0.42 linear feet (1 document case)
The Department of Sociology and Rural Studies' mission is to strengthen and deliver high quality programs in teaching, research, service, and extension, contributing to the quality of life and sustainable development locally, the state, region, nation, and world. The collection is composed of publications generated by the Rural Sociology Department, including reports, pamphlets, and surveys.
Sociology was established as a formal department at South Dakota State University in 1925. Courses were taught in sociology before that time in the history and political science departments. The first course with a particular rural focus was taught in 1913-14.
The development of rural sociology as a department occurred primarily because of the Purnell Act of 1925. This act provided funding for research in sociology and economics, and South Dakota State University responded by forming department in those areas. By the 1930's, the department was established enough to be in charge of sociological research with the WPA. From 1933-1942, cooperative between government agencies and the department was common, and this assisted in carving the place rural sociology now holds at South Dakota State University.
The curriculum of South Dakota State University has grown enormously since the one class initially taught. Students may now receive a BA or a BS in sociology in one of six options: general sociology, teaching, social work, human services, criminal justice, or personnel service. Since 1932, the department has offered an MS in rural sociology. In 1961, a social science Ph.D. program began. In this unique program, students could select from a combination of courses in history, political science, psychology, economics and sociology and receive a Ph.D. After three years, the joint program was dropped and the Ph.D. became available only in sociology.
The Department of Sociology and Rural Studies continues to hold its own in the College of Agriculture and Biological Science. The courses offered by the department have been organized with three definite objectives in mind: 1) a sequence for those who may wish to earn an undergraduate major or minor in sociology; 2) basic service courses that will be of interest and practical help to students in any college; and 3) courses to fulfill requirements of a Master's degree or Doctor of Philosophy degree in Sociology.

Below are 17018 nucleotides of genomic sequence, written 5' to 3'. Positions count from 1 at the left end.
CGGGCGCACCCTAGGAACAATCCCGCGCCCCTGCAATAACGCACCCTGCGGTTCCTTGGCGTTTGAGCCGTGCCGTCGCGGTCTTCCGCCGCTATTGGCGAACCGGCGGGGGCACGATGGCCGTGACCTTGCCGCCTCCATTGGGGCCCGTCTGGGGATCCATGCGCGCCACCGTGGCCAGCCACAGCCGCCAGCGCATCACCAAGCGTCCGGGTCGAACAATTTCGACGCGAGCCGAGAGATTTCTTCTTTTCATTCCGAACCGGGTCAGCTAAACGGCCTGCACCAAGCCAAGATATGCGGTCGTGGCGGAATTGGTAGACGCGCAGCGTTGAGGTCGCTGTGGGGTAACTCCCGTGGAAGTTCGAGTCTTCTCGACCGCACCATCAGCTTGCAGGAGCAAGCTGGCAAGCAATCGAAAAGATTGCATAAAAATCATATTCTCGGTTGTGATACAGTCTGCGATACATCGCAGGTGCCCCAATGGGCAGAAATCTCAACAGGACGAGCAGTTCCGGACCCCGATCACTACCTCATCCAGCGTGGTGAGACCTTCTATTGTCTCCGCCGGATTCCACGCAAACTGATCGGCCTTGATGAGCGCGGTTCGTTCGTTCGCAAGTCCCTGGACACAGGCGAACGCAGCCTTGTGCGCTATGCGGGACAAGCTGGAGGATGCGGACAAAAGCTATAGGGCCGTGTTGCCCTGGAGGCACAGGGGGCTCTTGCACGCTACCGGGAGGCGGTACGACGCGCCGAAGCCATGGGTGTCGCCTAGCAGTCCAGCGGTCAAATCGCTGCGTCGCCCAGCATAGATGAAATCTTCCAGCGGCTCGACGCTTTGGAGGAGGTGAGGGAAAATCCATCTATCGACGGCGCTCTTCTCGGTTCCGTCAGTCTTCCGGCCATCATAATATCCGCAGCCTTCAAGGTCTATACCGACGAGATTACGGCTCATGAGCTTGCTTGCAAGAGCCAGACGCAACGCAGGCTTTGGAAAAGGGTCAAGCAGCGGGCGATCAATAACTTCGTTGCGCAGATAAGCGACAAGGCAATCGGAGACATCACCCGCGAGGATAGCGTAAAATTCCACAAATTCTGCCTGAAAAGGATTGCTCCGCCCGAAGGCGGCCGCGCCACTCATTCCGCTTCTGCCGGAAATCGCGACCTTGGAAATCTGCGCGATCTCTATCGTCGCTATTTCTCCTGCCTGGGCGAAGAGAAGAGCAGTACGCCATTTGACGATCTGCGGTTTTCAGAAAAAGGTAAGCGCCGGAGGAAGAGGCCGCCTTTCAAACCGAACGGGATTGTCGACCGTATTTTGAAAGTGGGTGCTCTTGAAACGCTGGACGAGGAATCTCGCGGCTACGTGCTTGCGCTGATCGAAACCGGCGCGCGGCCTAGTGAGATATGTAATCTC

This collection is composed of publications generated by the department, including reports, pamphlets, and surveys.
SDSU Archives and Special Collections
Follow this link for more information:
South Dakota State University Archives and Special Collections, Hilton M. Briggs Library, Brookings, South Dakota.
Copyright restrictions apply in different ways to different materials. Many of the documents and other historical materials in the Archives are in the public domain and may be reproduced and used in any way. There are other materials in the Archive carrying a copyright interest and must be used according to the provisions of Title 17 of the U.S. Code. The Archive issues a warning concerning copyright restrictions to every researcher who requests copies of documents. Although the copyright law is under constant redefinition in the courts, it is ultimately the responsibility of the researcher to properly use copyrighted material.
SDSU Archives and Special Collections, Hilton M. Briggs Library, "Department of Sociology and Rural Studies Records" (2018). University Archives. 10.